Well, as you know, I am continually on the search for “just right” places, where everything (setting, food, service) harmonizes to complete a positive experience. Can be casual, informal, or haute cuisine, but all elements need to be in place and work together.
Fitzie’s Marina Restaurant and Pub (Down near Compton on Joe Hazel Road) has long been on the list as a candidate, I think when we first moved here years ago we did a drive by, and added it to potential elevation. Well, years passed, actually decades, and finally yesterday provided an opportunity to visit.
Every year a local civic service association I belong to (that runs the Oyster Festival) has an “end of the season” Oyster Roast to celebrate the bivalve. Of course now in the day of aquaculture, and the Triploid oyster, we can have fresh ones year ‘round, just not so called “wild caught” specimens.
This year it was decided that we would go to Fitzie’s, so I was eager to take advantage of the opportunity to check it out. If you want to quit reading, I have to admit that it will not make the list.
It failed (my criteria) on a number of counts. First of all, the physical building should reflect its location and the tradition of what is thought of as “waterfront dining”, and since there is a marina there, a restaurant is an expected companion as it is throughout Southern Maryland. Instead of a building commensurate with a marina it is a “modern” building, which has no hint of the waterman tradition. I don’t know if there was a fire, or just a remodeling, but aside from water views, it could be anywhere in the county
The interior, while pleasant, again bears no relation to place
There are several “rooms” a main dining room in front and a bar area in the back with tables on both sides. (And fairly loud music over loudspeakers)..
Since we were a group, we had a special buffet set up for us, and a dedicated “shucker”.
The other general food was set out in steam pans, included the usual items for this kind of an affair: fried crab balls, fried chicken, fried oysters, fried potatoes, a garden salad, green beans, and steamed shrimp.
Before grabbing a plate, I stopped at the bar, and asked if they had Guinness (traditional companion to Oysters) and was told they did. Great, I’ll have that, and proceeded to head for the buffet. Since I am regrettably doomed to a restricted Sodium diet, I stayed away from most of the “fried” stuff, only allowing myself two crab balls. Upon returning to the table with my plate,
with my "Guinness" waiting for me
As an aside, why the pundits at Guinness decided to mimic “American Lager” and call it Blonde totally escapes me. Guinness draught beer is one of the best around. Especially if you get it in Ireland where pasteurization is not required. I did not find it unique or have any distinctive character.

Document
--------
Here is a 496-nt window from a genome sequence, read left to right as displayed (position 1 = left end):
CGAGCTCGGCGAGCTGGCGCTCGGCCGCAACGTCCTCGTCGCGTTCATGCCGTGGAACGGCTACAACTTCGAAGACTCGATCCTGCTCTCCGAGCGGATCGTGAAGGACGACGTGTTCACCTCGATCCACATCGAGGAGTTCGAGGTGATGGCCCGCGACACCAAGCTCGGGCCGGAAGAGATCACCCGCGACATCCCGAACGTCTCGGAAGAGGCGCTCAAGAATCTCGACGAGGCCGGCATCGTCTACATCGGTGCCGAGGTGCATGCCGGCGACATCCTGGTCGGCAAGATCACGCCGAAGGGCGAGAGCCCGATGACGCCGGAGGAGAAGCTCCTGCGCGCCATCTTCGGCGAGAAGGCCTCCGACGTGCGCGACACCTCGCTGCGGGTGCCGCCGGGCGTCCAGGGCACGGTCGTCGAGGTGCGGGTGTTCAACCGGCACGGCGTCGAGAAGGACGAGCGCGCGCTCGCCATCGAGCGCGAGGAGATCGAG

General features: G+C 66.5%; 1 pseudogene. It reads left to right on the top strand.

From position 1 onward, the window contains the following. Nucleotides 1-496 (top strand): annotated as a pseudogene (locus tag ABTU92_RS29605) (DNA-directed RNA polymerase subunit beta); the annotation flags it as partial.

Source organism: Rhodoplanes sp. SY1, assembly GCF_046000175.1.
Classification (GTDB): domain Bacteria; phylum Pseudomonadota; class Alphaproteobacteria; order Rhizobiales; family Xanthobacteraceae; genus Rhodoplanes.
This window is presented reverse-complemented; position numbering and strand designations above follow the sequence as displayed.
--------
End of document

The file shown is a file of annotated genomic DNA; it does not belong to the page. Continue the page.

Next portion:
So a second trip to the buffet resulted in a better choice
Of course others at the table had more traditional choices, also appropriate for Southern Maryland
I am not sure of the relation between Fitzie’s and a financial outfit.
As for the quality of the food, I would say it was just about as expected. Shrimp were on the small and flabby side, the crab balls seemed to have a lot of filler, and the chicken a bit dry (according another diner’s evaluation), but not bad, just average.
As for the Crassostrea Virginica, their origin seemed to be debatable, from “the seventh” to Delaware. They were generally believed to be wild ones.
The presentation was uneven
Some were not completely cut from the shell as in the “7 O’clock” one above, some had been kind of molested (the 12 O’clock) taken from the shell:
not real appetizing
And one diner noted the “black gook” on some (hinge end on the 3 O’clock)
They did however, have good flavor.
Their fried brothers weren't exactly great either, at least not what I've experienced elsewhere
Just for completeness, I peeked at their menu
Which I suppose would have to be “just right”, double laminated plastic, all the usual stuff found in the preponderance of similar places. Funny, I always thought “Crab Cake” was one phrase word. I hardly ever see it anymore without it being preceded by “famous”. Who decides these things? A formal poll? Consumer survey? I suppose they don’t want to put on the menu “our average crab cake”
Anyway as far as our event went, it was fun, but mostly due to the setting, I will have to leave it off the “just right” list. A friend described the place as “dining in a barn, and if you turn around, you see….another barn”.
As with most any waterfront place, it is up to you how you